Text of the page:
American businesses have taken Grove's advice and retooled themselves for today's economy. Utah's state school board members would do our state well to do the same.

Andy Grove, former chairman of Intel, once said, "If you are not paranoid, you are out of business." So it may be with the state school board.

American businesses have taken Grove's advice and retooled themselves for today's economy. Utah's state school board members would do our state well to do the same.

In 2001, the Utah State Office of Education (USOE) commissioned GMT of America, Inc. to conduct a study to determine to what degree the USOE, " efficiently and effectively meeting its constitutional and statutory responsibilities." State school board members might begin the retooling by reviewing the findings of that study as a starting point.

The GMT study found: The regulatory role of USOE was not clearly defined resulting in inconsistent enforcement of its regulatory responsibilities leaving uncertainty throughout Utah's educational system; that it should implement a system for interpreting and informing local school districts of the requirements of state legislation; and that it lacks a method for tracking the enactment of statutes and regulations and linking them to agency operations. Most critical, it found no evidence the USOE had a planning process and accountability system, thus preventing any formal evaluation of its policies, programs and assessment of its performance.

Utah's educational governance structure has become unwieldy with layers of legislative committees, commissions and elected officials involved in trying to oversee and manage public education that is supposed to be the responsibility of the state school board under the Utah constitution. Responsibility for the supervision of Utah's public education has become so dispersed that it's impossible to determine and establish accountability for results — or even determine what the system is supposed to produce.

America's educational organizational structure was designed for an industrial era. Now, the new economy has made our old way of doing business and governmental institutions obsolete. The old economy relied on mass production of goods and services. The new economy requires quality, variety, customization, convenience and timeliness. It now must have "high performance work organizations" which will create quality jobs and require a higher skilled workforce. Today's students were raised in a digital and social network world and our schools must be retooled to build on those experiences.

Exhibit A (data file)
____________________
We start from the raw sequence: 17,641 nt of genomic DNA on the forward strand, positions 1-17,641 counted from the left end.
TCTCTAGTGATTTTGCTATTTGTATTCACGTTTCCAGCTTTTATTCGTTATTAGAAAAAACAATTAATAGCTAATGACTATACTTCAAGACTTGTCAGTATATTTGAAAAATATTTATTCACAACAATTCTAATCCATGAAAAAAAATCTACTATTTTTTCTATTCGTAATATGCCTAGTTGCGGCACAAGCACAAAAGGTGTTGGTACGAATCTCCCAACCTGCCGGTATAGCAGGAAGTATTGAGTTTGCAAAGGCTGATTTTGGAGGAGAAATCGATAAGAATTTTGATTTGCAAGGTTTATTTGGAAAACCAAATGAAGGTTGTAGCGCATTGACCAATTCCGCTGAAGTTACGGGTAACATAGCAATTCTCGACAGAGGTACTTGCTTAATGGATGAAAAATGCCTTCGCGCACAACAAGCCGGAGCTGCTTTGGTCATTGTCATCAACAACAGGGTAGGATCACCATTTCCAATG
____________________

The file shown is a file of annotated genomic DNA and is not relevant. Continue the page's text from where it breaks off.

The retooling process starts with the current committed state board members taking the time to understand how the world has changed, creating a vision of what they want our educational system to become, and renewing its mission accordingly. If they won't, who will? One of the challenges organizations face is the tendency for self-congratulation and the inability for self-examination. "Organizations go to seed when the people in them go to seed. And they awaken when the people awaken," (John W. Gardner).

There will be those who will resist change and criticize board members for wanting to disrupt the status quo. However, in today's environment, standing still is not an option. What board members will need is to remind themselves that change comes from outside or by leaders willing to risk trying new ideas and listening to others outside the system.

The future of our nation and our children depends upon our being able to deliver a highly educated, skilled, creative and innovative citizenry. To do less is to relegate our nation to a second-class nation. If board members don't take a leadership role in retooling public education, Andy Grove may be right, it may be out of business.

A Utah native, John Florez has been on the staff of Sen. Orrin Hatch, served as former Utah Industrial Commissioner and filled White House appointments, including Deputy Assistant Secretary of Labor and Commission on Hispanic Education. Email him at [email protected]